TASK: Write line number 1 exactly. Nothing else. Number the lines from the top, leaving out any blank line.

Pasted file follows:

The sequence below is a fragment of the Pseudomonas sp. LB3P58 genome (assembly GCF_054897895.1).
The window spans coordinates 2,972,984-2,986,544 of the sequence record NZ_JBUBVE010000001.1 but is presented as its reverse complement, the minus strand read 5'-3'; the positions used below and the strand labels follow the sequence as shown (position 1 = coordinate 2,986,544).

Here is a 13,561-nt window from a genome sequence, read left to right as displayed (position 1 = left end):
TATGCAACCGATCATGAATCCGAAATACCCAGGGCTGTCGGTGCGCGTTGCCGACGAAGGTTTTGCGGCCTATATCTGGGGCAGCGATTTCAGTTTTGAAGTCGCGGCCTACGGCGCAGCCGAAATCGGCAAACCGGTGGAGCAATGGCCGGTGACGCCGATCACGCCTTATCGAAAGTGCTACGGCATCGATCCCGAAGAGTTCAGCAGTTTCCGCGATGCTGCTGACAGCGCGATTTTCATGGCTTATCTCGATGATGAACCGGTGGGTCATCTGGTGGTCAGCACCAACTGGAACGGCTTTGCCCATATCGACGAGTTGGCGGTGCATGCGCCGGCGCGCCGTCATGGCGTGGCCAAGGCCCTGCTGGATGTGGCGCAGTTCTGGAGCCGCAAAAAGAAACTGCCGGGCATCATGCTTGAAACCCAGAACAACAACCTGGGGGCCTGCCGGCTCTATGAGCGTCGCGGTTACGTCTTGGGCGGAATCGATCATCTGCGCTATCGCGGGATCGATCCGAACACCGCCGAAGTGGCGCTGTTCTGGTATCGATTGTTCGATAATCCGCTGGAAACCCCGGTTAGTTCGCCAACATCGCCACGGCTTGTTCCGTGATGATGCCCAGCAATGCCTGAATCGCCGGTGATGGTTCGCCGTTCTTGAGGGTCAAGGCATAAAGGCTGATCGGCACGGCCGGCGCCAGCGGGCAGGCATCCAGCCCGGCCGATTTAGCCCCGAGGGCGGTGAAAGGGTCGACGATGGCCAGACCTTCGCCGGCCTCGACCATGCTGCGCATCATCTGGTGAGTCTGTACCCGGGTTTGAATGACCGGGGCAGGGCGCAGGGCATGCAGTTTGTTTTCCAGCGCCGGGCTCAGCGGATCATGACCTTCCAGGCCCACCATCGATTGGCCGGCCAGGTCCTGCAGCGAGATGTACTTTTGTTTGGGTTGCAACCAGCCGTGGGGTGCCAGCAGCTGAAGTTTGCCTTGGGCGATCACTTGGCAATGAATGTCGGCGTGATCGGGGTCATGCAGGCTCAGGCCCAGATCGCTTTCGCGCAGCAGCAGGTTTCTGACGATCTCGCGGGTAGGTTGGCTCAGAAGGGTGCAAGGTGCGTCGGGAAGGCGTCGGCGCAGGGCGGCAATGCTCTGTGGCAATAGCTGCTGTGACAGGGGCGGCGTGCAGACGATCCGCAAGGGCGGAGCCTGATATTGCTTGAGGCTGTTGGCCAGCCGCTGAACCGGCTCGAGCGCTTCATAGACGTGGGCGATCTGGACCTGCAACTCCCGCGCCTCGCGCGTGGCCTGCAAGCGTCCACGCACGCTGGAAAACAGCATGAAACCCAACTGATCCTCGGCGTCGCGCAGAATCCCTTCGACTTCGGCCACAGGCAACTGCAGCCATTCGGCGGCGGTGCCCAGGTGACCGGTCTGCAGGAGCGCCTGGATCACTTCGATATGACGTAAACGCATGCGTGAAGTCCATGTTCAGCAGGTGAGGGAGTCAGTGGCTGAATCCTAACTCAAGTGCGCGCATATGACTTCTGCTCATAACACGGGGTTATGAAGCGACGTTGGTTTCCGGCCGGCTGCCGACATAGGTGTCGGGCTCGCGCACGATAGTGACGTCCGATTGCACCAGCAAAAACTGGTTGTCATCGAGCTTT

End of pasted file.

The sequence below is a fragment of the Pseudomonas sp. LB3P58 genome (assembly GCF_054897895.1).